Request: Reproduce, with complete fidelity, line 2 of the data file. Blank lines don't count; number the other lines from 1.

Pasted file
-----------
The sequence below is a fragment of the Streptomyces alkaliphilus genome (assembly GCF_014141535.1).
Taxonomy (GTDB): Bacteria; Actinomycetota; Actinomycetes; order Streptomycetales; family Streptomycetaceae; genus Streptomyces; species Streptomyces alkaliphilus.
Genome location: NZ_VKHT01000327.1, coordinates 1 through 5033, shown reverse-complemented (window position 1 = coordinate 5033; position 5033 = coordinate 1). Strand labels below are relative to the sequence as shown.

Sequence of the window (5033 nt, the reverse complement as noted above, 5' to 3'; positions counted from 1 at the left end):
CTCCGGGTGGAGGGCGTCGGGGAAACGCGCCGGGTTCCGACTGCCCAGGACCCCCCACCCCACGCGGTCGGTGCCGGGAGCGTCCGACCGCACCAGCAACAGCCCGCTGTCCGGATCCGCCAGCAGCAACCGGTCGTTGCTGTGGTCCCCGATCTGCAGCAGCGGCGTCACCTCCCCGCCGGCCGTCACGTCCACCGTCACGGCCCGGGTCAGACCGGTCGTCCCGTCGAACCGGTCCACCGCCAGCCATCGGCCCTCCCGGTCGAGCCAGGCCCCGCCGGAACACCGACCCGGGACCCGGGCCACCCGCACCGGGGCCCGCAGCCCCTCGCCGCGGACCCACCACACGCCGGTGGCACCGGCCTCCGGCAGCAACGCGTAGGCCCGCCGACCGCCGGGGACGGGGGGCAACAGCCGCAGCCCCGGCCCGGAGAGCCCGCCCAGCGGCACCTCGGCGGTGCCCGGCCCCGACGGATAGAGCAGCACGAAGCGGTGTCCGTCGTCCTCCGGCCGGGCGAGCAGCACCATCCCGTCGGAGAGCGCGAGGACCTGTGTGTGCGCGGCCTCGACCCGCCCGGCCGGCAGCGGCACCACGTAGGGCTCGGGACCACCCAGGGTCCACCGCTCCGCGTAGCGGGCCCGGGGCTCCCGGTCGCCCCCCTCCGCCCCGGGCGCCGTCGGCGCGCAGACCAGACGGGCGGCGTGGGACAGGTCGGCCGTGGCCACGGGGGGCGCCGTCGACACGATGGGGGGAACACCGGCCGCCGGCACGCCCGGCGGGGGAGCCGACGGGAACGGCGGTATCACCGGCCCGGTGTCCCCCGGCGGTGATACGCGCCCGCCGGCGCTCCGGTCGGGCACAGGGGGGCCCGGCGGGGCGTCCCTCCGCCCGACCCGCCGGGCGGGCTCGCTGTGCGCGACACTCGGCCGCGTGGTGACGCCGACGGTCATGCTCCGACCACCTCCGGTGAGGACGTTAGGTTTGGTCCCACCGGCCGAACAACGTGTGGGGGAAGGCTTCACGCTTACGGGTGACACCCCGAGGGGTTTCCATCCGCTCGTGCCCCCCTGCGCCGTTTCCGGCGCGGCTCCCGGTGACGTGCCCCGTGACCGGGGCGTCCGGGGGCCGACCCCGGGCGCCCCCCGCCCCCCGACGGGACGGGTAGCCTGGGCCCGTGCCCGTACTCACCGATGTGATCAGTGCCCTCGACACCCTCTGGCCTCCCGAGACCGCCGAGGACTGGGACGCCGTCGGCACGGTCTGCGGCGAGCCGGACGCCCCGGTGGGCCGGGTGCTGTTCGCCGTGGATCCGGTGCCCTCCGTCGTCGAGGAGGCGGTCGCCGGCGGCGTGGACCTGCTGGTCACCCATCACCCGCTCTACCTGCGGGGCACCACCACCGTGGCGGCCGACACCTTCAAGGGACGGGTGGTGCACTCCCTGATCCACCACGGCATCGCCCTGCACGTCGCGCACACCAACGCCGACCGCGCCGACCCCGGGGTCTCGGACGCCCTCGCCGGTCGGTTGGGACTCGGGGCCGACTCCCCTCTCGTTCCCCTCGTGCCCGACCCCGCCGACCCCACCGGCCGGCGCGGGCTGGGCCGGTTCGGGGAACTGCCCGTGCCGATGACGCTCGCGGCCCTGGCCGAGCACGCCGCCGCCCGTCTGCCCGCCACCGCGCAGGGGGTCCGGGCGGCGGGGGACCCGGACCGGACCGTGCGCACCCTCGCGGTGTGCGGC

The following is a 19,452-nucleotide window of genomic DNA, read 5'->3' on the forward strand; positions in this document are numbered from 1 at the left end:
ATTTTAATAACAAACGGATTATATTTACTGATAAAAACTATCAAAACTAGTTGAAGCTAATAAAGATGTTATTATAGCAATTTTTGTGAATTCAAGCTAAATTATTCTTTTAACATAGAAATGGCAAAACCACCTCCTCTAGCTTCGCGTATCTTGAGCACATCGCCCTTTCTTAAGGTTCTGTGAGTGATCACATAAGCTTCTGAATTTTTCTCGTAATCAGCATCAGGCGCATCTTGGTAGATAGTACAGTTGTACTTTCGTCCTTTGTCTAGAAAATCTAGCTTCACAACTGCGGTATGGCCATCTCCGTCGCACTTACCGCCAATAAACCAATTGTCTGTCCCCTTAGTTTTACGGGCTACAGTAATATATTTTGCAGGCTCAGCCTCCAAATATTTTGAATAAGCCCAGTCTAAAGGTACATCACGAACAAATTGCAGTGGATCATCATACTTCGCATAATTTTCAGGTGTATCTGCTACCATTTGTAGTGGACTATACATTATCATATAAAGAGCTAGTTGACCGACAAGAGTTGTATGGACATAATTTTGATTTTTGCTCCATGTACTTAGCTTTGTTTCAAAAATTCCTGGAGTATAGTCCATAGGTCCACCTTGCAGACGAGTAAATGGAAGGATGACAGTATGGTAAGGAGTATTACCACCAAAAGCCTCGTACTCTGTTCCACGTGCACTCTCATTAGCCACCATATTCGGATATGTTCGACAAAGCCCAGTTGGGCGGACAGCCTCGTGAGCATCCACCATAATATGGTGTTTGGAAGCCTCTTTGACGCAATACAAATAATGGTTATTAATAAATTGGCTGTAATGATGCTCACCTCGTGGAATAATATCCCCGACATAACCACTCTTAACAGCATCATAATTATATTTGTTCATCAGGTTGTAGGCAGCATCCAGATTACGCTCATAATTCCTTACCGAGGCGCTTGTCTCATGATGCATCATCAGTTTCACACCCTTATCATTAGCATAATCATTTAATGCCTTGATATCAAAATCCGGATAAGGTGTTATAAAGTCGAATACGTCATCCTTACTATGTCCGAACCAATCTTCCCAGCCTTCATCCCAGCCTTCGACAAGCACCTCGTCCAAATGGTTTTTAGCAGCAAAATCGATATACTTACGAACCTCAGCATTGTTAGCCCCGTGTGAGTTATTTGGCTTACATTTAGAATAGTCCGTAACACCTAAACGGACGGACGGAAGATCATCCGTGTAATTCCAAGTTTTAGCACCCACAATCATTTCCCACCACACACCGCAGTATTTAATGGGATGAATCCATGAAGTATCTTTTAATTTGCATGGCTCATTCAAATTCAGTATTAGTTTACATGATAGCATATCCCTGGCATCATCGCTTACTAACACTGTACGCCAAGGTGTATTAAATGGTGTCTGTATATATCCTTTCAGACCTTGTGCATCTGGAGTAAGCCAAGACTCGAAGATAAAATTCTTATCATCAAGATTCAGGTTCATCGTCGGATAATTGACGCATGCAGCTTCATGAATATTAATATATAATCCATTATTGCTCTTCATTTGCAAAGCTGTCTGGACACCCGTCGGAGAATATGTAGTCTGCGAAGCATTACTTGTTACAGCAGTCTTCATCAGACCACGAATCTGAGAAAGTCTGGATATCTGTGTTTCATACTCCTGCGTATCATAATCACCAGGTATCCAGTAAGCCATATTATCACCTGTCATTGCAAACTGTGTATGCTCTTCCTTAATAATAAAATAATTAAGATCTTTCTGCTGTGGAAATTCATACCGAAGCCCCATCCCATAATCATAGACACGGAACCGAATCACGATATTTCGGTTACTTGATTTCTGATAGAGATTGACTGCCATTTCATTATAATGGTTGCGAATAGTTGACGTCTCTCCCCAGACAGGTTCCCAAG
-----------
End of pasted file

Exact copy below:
Taxonomy (GTDB): Bacteria; Actinomycetota; Actinomycetes; order Streptomycetales; family Streptomycetaceae; genus Streptomyces; species Streptomyces alkaliphilus.